The future looks set to hold more partnerships in this vein with INSW actively looking for more opportunities to work with its customers to find innovative new ways to minimize emissions. Meanwhile, the company is finding innovative ways to make its own operations more efficient.
“Every five years, an oil tanker needs to go into dry dock. When we have vessels going in this year, we’re investing in advanced paint solutions – a hull coating that they put on the ship so that you move more efficiently through the water and you may be able to save around three-to-five per cent of fuel,” Lois reveals. “These are the types of things that we look at in our fleet and implement to make sure our existing fleet is running as efficiently as possible.”
Lois often quotes the management axiom: “If you don’t measure it, you can’t improve it”. That’s why the company strives for diligence with KPIs, tracking them to ensure the safety of the seafarers aboard its vessels and driving efficiency at all levels of the business.
“It’s about making sure our safety levels are stronger than industry averages and making sure that our ships are available and mechanically optimal to be loaded at any time,” she explains. “We work with an external company that provides software that improves the interface between the ship and the office so that we can be tracking the efficiency of the daily propulsion of the vessel.”
In addition, the company employs a system of stoplights – red, yellow and green – in order to fine tune its performance as part of a program entitled ‘Get to Green’. “What you’re looking for is optimal performance of all the ships,” Lois continues. “If one sister ship is consuming less fuel while the others are down in the yellow or red zone, then you’re looking at what the best practices that could be implemented by the crews of the lower performing vessels. Or perhaps it’s not the crew and it’s not the behavior, perhaps it’s that the hull needs to be cleaned or the propeller needs to be polished.
“We’ve saved thousands of tons of fuel and, as a result, of reduced emissions by running this program and making sure that we measure and monitor each ship’s performance. And then it gets competitive because everybody wants to really shine and do their very best.”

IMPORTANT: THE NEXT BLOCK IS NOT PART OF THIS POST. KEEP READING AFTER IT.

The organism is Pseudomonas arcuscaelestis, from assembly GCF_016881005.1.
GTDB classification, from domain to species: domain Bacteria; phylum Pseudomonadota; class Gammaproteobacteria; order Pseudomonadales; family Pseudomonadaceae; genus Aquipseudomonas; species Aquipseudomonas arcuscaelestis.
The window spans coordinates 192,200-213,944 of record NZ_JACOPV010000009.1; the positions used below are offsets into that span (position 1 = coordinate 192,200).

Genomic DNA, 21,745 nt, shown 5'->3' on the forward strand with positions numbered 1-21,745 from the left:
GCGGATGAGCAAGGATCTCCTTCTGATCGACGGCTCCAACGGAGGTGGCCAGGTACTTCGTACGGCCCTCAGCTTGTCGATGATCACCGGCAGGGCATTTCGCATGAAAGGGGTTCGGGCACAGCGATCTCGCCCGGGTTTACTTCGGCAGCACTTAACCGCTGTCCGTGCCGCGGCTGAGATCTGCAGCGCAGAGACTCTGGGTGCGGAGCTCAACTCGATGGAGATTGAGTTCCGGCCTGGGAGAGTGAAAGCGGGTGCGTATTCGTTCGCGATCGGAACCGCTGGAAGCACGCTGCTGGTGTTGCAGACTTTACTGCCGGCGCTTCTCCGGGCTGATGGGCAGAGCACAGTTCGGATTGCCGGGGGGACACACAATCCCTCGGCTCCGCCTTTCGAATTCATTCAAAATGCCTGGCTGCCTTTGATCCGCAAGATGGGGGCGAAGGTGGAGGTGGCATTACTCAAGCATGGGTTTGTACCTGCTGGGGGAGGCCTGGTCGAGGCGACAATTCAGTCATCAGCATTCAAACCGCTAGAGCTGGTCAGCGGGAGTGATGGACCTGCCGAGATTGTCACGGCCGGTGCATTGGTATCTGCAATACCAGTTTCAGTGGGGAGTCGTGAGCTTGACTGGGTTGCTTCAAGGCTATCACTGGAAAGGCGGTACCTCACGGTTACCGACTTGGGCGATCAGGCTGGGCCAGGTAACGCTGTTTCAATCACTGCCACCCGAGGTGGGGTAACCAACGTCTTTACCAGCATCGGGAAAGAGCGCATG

From a longer-term perspective, INSW is continuously pondering what will become the “fuel of the future”. It has a dedicated sustainability engineer who collaborates closely with management to assess innovative and relevant projects taking place around the world, and to draw inspiration from them. “We believe that it will be a multi-fuel future. And that’s the type of investment that we look at,” Lois says. “People are talking about hydrogen but when will that become viable? That’s going to be pretty far down the road. So how do we get from here today to tomorrow?”
But for now, the company remains firmly committed to oil. With energy demands rising as the world stirs from its pandemic-induced lethargy, shortages are becoming abundantly clear, according to Lois. “During COVID-19, and really leading up to that, you had under-investment, with everyone saying: ‘Don’t invest in fossil fuel’,” she continues. “It’s like you’re on the high diving board and you’re going to go into a swimming pool that’s only filled a few inches with solar and wind. So, in the interim, you need to deliver energy to the world. And for us, that’s oil.”
Even though INSW used to have four liquefied natural gas (LNG) vessels as part of a joint venture with Qatar Gas Transport Company, it sold its 49.9 per cent stake in 2019 for US$123 million. “We sold out of that joint venture as it was non-core to us,” Lois says. She sees the world shifting towards more sustainable solutions, with solar and wind “growing at a rate that no energy source has ever grown at previously”.
But despite this, she is confident there will continue to be oil demand into the foreseeable future. “The world needs oil to operate and deliver energy for economies, the world, the GDP. While we’re moving forward, you need a transition, you need a bridge to the future.”